There are few safer bets than that the cost of third party repair will exceed what it would cost the defendant contractor to make things right. Since plaintiffs have a duty to mitigate their damages where reasonably possible, you might think that refusing to afford the contractor a repair opportunity is risky business for the owner. Well, not so much. Our courts generally take a “once burned, twice shy” approach to the question, and usually support an owner’s lack of confidence that the original contractor will improve its performance if given a second bite at the apple. Wrobleski v. Constellation Corp., 118 N.H. 532, 533 (1978), is the leading authority for this approach. I’ll let the Supreme Court’s words speak for themselves here:
“[D]efendant asserts that it had offered to remedy the plaintiffs’ septic system problem for a cost of approximately $500 and that it was improper for plaintiffs to hire someone else to reconstruct the leach field at a cost of $1,200. Plaintiffs were not compelled to solve their problem only by the use of employees of the defendant, and the master could conclude that based on the past performance of the defendant, plaintiffs need not further repose confidence in its ability to correctly solve the leach field problem.”
Wrobleski suggests that the conclusion that lack of trust is justified based on past performance is not compelled; it is merely permissible. The circumstances of the particular defect and the complexity of its repair will determine whether that conclusion is sound in any given case -- and that will almost always be a question for the jury. Something more than merely leaving a job before applying the final coat of paint will need to be in play; the circumstances must suggest a lack of skill rather than a lack of attention to detail.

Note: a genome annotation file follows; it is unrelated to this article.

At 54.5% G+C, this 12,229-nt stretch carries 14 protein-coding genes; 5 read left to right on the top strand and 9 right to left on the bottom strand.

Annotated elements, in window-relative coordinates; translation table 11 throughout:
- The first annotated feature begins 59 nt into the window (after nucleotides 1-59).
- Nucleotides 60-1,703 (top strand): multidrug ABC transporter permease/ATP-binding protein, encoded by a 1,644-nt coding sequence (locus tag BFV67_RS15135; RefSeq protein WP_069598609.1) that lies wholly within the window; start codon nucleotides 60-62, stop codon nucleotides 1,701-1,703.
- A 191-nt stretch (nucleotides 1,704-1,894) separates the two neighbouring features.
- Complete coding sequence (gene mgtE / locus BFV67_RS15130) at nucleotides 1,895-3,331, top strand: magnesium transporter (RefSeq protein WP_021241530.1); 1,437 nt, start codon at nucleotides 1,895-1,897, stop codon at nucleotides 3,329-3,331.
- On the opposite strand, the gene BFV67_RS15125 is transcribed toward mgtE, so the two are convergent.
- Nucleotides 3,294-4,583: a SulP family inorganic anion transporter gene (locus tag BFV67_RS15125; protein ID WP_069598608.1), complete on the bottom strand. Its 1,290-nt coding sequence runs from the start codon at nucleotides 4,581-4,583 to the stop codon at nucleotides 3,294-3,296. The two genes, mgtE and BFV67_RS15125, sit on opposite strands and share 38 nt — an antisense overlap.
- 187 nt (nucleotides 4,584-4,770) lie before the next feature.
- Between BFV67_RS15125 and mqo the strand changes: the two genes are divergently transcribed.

Most contractors facing a plausible claim for defective work will want to make the offer of repair right away, for two reasons. First, not putting the owner on notice of the option may doom any mitigation of damages defense down the road. See Berkshire Medical Center, Inc. v. U.W. Marx, Inc., 644 F.3d 71, 78 (1st Cir. 2011) (“As for giving Marx the option of doing the replacement job itself, Berkshire had little reason to think that Marx either could be trusted to do it or would have any interest in doing so”). Second, the offer, if rejected, will not be admissible in court as evidence that the contractor admitted liability. Rule of Evidence 408 provides that “evidence of (1) furnishing or offering or promising to furnish, or (2) accepting or offering or promising to accept, a valuable consideration in compromising or attempting to compromise a claim which was disputed as to either validity or amount, is not admissible to prove liability for or invalidity of the claim or its amount.”
The wiser course is for the parties’ contract to address the issue up front, by providing both a right to repair and a duty to repair defects discovered during the warranty period. The popular AIA form A201, General Conditions of the Contract for Construction, takes this approach in Section 126.96.36.199 (“During the one-year period for correction of Work, if the Owner fails to notify the Contractor and give the Contractor an opportunity to make the correction, the Owner waives the rights to require correction by the Contractor and to make a claim for breach of warranty.").